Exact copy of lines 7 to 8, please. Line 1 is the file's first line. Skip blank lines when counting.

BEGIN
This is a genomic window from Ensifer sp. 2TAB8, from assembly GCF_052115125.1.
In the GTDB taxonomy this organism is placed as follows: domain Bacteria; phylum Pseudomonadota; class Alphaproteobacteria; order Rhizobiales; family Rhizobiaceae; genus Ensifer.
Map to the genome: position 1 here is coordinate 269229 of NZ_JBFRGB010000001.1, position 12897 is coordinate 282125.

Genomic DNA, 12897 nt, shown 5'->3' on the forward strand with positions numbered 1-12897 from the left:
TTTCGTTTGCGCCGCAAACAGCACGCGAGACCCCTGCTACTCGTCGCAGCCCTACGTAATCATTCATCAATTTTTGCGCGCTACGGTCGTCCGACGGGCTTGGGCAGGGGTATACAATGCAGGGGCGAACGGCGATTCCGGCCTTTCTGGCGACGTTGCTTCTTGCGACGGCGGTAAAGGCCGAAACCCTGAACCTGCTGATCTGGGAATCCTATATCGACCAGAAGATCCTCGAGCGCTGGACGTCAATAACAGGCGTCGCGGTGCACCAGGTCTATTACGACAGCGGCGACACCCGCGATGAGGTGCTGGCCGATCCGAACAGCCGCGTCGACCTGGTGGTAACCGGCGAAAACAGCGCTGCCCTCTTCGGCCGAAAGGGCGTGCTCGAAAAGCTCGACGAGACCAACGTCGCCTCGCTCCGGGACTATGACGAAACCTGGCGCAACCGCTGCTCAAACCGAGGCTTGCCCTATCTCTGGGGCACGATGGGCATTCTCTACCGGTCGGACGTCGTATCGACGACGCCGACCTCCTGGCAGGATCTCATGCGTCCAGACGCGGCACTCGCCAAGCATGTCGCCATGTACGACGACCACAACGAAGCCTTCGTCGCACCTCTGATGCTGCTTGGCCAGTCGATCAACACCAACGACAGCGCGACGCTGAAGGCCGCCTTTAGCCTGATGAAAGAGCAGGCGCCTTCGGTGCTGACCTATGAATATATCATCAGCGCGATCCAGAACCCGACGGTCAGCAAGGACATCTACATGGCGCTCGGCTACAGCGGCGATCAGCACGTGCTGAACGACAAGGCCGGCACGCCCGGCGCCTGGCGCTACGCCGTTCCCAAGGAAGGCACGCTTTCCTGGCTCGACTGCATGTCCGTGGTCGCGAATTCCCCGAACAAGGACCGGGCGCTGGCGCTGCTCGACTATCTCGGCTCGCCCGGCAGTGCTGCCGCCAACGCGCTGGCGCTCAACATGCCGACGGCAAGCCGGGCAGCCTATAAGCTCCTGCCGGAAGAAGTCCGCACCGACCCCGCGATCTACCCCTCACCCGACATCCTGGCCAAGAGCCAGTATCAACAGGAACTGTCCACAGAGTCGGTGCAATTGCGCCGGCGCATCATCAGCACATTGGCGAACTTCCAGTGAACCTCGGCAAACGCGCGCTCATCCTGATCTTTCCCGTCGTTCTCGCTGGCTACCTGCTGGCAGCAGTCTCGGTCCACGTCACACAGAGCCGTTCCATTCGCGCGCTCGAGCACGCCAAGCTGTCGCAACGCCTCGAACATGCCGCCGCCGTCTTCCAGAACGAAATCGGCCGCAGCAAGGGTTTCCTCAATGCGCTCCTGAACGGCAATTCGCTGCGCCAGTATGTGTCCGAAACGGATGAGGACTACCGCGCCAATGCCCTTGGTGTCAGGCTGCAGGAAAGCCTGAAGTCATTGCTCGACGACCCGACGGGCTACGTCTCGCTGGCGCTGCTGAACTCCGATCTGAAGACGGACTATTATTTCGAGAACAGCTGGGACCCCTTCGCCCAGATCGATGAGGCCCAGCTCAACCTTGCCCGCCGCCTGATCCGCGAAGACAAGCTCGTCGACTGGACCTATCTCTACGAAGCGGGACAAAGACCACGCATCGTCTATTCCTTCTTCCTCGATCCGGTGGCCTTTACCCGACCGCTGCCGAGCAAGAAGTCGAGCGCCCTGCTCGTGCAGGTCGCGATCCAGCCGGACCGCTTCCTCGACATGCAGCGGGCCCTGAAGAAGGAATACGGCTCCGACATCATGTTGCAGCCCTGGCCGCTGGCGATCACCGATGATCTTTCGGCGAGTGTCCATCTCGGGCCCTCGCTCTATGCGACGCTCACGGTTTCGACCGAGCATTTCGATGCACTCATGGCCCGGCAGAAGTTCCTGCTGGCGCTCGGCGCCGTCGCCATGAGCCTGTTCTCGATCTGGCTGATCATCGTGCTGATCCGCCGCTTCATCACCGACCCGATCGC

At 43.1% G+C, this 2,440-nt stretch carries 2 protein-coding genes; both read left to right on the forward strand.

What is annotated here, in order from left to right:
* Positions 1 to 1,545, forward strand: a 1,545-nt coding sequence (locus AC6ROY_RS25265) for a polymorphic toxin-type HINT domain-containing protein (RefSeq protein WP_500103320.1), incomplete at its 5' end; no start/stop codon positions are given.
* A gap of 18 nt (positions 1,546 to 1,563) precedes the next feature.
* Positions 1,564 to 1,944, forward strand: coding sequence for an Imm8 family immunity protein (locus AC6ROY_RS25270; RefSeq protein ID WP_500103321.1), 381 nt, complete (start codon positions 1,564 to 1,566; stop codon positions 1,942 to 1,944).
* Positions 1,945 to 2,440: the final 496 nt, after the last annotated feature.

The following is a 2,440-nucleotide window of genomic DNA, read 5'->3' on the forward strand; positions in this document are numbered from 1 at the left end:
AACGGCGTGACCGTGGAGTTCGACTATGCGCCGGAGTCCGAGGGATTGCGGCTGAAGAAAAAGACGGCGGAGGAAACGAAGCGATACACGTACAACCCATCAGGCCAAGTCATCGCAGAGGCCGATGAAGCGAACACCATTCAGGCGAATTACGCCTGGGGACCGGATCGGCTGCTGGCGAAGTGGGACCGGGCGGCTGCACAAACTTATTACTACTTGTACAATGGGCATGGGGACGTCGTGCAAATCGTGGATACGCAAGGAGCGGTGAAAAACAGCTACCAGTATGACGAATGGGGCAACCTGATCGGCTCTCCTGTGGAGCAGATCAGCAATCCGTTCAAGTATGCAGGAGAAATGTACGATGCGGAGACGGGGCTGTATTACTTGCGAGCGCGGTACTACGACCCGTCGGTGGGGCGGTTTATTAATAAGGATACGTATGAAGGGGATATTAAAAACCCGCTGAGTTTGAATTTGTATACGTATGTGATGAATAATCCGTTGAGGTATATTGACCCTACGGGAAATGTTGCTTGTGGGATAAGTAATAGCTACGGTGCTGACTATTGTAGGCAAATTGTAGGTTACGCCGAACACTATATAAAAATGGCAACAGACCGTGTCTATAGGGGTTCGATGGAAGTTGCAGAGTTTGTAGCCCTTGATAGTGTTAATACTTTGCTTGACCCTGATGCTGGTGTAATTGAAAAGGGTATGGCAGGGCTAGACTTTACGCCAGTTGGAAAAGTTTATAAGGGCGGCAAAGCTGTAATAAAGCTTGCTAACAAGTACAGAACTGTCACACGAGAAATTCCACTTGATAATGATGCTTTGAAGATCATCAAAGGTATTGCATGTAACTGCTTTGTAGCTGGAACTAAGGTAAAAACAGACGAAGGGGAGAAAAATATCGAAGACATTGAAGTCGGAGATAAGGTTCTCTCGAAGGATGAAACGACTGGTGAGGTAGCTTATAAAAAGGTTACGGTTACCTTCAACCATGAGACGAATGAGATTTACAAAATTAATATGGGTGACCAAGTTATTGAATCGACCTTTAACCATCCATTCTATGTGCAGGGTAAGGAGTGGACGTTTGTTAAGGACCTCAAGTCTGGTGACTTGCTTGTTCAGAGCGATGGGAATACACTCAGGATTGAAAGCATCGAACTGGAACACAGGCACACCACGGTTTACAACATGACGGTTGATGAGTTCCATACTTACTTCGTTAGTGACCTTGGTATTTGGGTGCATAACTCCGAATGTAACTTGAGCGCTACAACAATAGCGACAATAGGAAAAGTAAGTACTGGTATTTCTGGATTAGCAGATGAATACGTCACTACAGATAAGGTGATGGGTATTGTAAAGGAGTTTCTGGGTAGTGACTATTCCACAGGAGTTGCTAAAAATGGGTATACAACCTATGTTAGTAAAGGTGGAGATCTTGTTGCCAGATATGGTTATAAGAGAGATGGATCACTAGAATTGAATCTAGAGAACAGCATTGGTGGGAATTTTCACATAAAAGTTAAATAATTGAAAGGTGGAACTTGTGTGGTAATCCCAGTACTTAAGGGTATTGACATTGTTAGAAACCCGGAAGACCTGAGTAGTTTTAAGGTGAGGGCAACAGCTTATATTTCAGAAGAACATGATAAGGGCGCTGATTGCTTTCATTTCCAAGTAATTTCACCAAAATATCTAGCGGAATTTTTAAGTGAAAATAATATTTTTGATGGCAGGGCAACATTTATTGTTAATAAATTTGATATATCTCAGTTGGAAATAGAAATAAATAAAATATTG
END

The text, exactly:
What is annotated here, in order from left to right:
* Positions 1 to 1,545, forward strand: a 1,545-nt coding sequence (locus AC6ROY_RS25265) for a polymorphic toxin-type HINT domain-containing protein (RefSeq protein WP_500103320.1), incomplete at its 5' end; no start/stop codon positions are given.